If your Friends group or Foundation hosts special events of any kind – be they ticketed galas, free library programs, or one-off parties to celebrate a major milestone of some kind – look to your Friend Raisers. They will drum up attendants who might not otherwise have heard of your programs, and – just as critically – stoke enthusiasm among those who are within your sphere but may not have turned out otherwise.

Attending an in-library author reading, annual gala, or even a well-orchestrated used book sale represents a minimal commitment on the part of those approached. However, if you leave a positive and lasting impression, you may sow the seeds for a donation (or time commitment) at a later date.

What of the other two psychographic profiles, Barn Raisers and Consciousness Raisers? Keep your eyes peeled for our next e-newsletter!

Remembering Joan B. Larson

comments (0)
Posted by jim under Obituary

MALF honors the life and memory of Joan B. Larson, who passed away February 23 at the age of 89.

Long-time library staff and supporters may remember Larson best as head of the Northern Lights Library Network – a cooperative of 280 public, school and special libraries in northern Minnesota. Under Larson's leadership, the consortium pooled valuable administrative, technological, and educational support services for the betterment of all.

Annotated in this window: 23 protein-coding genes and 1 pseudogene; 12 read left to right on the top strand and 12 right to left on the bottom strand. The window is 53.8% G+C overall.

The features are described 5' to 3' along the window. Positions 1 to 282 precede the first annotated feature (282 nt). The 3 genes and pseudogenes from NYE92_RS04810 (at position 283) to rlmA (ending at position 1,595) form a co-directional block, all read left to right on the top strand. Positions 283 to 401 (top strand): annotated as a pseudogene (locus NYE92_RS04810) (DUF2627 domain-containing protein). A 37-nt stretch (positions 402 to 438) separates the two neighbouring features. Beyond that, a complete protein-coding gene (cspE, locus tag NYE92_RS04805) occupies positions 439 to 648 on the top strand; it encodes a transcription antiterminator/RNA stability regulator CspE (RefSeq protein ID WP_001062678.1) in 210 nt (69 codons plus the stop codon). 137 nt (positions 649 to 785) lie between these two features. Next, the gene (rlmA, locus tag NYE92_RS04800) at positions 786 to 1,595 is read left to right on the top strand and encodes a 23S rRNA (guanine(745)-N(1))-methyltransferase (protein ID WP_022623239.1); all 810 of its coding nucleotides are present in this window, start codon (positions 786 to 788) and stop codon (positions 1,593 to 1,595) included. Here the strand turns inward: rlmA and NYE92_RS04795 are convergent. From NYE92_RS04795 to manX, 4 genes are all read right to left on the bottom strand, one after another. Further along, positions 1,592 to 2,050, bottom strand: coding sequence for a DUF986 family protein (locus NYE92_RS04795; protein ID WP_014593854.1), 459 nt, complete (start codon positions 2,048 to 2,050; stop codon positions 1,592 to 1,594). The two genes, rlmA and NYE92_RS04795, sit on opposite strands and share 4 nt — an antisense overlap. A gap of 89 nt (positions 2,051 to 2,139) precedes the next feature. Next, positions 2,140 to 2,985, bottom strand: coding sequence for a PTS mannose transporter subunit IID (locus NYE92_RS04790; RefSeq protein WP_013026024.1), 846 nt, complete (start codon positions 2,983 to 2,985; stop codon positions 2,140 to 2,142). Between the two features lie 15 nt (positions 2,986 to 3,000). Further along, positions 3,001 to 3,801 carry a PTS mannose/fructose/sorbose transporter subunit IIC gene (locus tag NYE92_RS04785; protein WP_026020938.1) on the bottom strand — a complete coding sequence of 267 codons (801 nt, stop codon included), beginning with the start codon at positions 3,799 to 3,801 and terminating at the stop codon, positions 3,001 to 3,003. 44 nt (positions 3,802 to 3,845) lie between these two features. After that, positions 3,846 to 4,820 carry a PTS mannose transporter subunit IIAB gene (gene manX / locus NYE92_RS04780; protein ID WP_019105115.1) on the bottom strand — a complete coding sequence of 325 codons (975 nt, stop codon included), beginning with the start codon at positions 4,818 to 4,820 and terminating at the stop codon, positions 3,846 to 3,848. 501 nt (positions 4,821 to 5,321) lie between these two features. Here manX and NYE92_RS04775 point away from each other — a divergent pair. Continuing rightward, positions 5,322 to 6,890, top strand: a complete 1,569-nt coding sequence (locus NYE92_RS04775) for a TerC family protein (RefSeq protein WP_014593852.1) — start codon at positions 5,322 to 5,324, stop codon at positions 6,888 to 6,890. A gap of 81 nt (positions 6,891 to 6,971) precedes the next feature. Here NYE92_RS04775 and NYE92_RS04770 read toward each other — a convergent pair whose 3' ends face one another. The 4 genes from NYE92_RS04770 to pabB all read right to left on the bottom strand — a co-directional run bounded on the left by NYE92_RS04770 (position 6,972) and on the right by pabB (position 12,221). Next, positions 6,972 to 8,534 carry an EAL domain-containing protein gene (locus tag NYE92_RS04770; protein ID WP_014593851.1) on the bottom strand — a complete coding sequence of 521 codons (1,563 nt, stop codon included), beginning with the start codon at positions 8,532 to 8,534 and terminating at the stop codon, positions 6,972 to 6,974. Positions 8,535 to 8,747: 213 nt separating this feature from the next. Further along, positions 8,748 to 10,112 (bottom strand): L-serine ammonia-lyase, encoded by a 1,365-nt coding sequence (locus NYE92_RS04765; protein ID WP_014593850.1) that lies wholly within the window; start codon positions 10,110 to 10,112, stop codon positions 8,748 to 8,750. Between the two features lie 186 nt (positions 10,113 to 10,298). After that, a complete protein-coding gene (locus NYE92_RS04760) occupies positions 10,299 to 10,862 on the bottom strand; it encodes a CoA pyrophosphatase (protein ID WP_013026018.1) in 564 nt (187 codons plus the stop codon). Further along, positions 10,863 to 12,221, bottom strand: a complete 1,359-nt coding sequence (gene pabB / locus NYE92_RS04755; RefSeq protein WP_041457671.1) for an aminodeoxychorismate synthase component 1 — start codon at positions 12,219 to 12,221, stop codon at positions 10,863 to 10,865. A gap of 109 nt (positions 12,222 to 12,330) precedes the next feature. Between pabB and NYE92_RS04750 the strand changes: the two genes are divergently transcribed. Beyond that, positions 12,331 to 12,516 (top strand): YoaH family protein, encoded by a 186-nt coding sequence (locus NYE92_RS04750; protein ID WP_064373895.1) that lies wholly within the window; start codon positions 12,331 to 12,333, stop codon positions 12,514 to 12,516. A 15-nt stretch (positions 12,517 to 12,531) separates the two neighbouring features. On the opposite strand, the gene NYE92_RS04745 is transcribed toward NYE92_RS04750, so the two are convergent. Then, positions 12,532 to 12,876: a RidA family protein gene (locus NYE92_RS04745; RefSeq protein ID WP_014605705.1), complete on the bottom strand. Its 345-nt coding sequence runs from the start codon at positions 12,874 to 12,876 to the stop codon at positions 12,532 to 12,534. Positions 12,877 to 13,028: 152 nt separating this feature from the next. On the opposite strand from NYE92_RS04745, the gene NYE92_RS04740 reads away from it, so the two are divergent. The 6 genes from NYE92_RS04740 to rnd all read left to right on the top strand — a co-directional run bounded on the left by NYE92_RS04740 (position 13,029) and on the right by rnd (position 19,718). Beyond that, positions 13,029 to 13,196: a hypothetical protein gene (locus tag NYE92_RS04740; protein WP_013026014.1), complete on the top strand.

However, she was also a staunch Friends leader, both at the local and state level. Larson served for a full ten years on the Minnesota Association of Library Friends board. Among other priorities, she was a driving force behind MALF’s first foray into Literary Landmarks™ – starting with the dedication of the Sinclair Lewis boyhood homestead in Sauk Centre (2013).

On top of MALF, Joan contributed her time and energy to a dizzying litany of like-minded organizations: her local Douglas County Friends and Foundation; the Minnesota Library Association (of which she was president); the Minnesota Reading Coalition; and the American Library Association / United for Libraries.

MALF named Joan as its
 'Library Friend of the Year' in 2014, and the Minnesota Library Association singled her out with a Distinguished Achievement Award in 2009. She will be missed! Family asks that, in lieu of flowers, charitable gifts be given in Joan’s name to the Douglas County Library Friends and Foundation. [Obituary]